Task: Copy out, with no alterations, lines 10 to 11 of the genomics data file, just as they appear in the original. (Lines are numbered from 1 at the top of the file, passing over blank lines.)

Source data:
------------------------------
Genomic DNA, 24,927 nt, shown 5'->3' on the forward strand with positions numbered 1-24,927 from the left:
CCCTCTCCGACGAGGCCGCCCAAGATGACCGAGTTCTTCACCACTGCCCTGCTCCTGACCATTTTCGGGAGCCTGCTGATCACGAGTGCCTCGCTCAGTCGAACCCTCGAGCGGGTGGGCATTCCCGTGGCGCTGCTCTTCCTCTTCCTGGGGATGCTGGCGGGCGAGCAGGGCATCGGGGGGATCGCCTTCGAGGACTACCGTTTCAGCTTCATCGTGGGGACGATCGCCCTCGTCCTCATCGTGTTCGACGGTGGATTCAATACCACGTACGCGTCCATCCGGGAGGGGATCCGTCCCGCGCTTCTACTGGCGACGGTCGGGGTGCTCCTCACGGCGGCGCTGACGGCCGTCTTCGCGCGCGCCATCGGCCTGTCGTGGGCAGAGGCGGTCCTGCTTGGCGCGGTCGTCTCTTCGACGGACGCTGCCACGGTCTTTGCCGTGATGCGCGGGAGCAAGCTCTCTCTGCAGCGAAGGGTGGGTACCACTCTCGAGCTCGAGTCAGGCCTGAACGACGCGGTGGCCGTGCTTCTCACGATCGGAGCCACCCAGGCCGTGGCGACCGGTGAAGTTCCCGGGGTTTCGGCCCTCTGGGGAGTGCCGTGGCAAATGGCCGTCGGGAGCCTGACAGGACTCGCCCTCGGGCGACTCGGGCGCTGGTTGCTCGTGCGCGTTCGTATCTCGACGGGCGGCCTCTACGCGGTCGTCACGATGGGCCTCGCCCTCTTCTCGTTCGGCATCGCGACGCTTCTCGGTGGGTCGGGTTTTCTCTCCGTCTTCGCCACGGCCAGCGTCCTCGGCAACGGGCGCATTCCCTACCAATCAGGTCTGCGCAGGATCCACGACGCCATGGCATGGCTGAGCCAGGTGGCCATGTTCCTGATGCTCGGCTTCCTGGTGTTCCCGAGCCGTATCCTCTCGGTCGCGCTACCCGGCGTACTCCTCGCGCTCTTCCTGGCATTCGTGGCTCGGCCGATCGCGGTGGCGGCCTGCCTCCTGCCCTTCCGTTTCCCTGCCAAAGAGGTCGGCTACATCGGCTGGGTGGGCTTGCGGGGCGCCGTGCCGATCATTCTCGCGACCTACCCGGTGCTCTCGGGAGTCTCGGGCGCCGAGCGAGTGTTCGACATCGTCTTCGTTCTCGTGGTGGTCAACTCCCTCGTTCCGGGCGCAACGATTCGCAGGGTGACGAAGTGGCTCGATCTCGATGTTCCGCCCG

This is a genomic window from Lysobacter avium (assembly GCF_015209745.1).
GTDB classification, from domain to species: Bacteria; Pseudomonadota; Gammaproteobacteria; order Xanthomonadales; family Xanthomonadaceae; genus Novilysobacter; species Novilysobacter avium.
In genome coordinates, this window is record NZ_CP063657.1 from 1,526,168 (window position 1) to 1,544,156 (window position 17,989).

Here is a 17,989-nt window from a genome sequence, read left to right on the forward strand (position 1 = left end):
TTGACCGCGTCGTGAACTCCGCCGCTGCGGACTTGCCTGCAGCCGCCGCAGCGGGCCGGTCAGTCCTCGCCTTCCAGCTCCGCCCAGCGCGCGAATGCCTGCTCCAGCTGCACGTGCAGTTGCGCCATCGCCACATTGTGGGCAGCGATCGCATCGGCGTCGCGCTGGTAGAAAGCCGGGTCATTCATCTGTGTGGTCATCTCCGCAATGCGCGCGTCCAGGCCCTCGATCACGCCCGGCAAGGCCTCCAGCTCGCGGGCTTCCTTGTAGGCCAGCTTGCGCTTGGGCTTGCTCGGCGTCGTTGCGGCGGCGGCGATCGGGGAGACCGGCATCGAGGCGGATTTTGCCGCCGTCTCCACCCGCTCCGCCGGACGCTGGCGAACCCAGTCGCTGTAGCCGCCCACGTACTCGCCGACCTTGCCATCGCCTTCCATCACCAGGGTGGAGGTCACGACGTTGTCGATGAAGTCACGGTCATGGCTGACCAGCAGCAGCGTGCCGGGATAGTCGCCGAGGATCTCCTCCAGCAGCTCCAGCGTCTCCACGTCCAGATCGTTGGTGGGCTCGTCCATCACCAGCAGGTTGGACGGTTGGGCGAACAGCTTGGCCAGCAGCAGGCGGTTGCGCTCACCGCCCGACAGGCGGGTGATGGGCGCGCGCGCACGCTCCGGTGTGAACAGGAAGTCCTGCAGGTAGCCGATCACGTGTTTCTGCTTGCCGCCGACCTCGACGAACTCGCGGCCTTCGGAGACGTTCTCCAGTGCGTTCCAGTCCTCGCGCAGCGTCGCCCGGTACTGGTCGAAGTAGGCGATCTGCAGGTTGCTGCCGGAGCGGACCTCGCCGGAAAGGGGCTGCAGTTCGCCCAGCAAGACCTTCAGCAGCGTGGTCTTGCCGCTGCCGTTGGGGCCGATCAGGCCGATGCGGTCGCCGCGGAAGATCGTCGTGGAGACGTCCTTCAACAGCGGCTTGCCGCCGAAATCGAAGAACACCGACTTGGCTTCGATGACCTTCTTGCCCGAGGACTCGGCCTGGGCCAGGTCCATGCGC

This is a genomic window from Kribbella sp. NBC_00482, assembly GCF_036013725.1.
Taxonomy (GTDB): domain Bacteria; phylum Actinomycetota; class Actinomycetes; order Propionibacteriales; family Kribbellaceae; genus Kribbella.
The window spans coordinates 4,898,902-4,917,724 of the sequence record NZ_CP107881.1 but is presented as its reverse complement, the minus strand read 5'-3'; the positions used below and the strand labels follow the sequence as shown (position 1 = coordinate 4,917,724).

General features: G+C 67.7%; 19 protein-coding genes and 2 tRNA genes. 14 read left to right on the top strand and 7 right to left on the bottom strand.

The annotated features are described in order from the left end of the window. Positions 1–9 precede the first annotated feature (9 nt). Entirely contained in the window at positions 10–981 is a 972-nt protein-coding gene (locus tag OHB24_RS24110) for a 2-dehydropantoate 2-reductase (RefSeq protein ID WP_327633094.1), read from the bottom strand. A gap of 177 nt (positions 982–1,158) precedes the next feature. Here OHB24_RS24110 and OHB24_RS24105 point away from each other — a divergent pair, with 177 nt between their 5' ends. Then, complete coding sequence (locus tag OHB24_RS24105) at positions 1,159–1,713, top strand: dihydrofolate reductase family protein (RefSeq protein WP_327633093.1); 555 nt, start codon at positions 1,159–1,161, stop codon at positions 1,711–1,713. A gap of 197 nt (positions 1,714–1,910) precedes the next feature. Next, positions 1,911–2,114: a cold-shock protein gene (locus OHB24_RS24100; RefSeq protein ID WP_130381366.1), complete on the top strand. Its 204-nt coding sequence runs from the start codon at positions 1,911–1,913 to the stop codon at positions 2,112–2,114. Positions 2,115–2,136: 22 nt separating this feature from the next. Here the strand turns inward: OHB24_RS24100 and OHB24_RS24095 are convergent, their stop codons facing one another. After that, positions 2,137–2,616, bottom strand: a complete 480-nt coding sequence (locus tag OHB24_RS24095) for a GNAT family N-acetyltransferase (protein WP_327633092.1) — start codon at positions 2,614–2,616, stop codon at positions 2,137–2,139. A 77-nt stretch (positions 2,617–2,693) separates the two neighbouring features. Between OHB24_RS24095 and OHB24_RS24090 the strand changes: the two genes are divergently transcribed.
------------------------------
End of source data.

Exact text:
The window spans coordinates 4,898,902-4,917,724 of the sequence record NZ_CP107881.1 but is presented as its reverse complement, the minus strand read 5'-3'; the positions used below and the strand labels follow the sequence as shown (position 1 = coordinate 4,917,724).

General features: G+C 67.7%; 19 protein-coding genes and 2 tRNA genes. 14 read left to right on the top strand and 7 right to left on the bottom strand.